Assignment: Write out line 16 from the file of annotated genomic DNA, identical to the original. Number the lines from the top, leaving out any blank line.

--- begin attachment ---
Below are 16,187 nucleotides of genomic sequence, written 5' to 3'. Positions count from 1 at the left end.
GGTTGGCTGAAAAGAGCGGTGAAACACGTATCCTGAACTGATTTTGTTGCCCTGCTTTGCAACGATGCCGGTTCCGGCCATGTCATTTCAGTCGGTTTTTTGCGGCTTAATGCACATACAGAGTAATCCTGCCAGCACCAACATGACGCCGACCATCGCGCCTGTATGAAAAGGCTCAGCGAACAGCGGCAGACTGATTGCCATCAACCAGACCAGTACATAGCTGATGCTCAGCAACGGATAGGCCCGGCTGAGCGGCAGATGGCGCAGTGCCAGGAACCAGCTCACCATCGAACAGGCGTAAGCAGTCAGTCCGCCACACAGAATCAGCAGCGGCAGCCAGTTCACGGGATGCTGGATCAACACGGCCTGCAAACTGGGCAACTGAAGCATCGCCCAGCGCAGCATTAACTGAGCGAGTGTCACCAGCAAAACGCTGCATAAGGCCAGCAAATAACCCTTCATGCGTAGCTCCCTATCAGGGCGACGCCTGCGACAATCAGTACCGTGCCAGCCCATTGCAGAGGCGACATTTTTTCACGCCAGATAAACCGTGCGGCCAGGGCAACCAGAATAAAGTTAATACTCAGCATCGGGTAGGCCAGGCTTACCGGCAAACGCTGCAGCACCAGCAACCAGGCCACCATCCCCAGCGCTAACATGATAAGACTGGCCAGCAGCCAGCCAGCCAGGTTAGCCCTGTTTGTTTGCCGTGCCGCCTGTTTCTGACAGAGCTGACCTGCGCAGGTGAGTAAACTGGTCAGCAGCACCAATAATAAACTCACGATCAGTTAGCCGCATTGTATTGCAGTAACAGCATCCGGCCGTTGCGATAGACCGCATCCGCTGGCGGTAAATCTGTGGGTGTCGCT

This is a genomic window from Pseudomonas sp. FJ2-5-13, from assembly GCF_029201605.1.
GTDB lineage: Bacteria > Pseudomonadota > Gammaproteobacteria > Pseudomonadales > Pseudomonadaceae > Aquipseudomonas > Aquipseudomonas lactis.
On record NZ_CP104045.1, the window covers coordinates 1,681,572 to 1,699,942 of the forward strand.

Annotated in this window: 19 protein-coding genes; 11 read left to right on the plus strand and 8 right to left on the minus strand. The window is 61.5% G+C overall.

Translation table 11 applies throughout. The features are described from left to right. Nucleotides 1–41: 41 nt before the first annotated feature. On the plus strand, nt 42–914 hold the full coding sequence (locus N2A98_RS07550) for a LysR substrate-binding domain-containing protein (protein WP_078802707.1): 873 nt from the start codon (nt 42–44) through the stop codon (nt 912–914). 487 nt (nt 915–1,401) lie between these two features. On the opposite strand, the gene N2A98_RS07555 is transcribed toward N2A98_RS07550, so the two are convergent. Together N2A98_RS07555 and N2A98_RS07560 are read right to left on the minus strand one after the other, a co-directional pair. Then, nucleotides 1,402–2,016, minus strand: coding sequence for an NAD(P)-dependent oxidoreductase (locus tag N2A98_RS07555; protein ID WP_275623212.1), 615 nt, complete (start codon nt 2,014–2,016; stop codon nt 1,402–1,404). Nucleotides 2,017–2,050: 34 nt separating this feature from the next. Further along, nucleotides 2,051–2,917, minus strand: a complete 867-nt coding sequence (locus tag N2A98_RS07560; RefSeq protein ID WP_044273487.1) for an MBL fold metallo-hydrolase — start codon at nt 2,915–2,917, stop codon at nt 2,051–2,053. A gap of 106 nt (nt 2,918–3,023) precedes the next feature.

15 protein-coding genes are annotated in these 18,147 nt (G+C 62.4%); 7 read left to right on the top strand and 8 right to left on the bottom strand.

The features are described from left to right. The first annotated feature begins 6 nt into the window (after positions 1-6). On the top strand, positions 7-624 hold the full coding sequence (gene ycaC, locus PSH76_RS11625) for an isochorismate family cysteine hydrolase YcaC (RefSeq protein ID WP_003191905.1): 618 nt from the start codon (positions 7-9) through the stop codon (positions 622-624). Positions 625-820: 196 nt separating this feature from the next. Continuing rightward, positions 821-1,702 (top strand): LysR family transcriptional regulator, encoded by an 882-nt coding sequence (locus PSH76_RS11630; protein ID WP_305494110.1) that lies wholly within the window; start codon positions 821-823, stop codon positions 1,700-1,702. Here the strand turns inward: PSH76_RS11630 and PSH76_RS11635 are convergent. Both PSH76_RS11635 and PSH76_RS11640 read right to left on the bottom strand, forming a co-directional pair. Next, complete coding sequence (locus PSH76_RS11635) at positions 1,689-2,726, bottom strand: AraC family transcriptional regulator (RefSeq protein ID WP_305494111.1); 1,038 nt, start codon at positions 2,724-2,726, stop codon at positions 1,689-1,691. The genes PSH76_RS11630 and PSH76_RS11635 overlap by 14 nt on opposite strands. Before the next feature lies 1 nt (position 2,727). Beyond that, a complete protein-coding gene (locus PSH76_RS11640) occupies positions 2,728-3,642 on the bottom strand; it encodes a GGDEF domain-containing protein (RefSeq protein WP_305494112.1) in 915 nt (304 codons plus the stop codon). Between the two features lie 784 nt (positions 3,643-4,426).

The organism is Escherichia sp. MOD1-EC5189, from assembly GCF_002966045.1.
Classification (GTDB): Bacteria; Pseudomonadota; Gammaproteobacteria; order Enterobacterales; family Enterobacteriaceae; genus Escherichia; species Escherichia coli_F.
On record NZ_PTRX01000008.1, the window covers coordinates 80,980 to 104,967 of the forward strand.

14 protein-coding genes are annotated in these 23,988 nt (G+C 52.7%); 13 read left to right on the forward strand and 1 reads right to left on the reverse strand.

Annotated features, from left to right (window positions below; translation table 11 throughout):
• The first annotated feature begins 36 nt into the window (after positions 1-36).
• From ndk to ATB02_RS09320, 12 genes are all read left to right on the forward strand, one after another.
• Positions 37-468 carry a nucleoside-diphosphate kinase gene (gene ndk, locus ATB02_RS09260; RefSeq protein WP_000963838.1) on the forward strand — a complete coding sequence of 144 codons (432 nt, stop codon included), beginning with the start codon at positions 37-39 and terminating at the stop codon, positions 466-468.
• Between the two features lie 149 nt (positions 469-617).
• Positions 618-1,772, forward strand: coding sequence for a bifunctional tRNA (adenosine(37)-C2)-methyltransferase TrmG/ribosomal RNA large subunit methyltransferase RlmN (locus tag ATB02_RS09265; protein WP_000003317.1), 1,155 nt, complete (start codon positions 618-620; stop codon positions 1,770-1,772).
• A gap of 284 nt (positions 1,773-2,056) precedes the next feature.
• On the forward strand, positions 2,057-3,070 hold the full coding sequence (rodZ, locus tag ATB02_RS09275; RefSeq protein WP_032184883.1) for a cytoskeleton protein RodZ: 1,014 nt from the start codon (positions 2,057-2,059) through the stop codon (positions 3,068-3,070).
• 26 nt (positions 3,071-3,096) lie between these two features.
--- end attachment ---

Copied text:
• From ndk to ATB02_RS09320, 12 genes are all read left to right on the forward strand, one after another.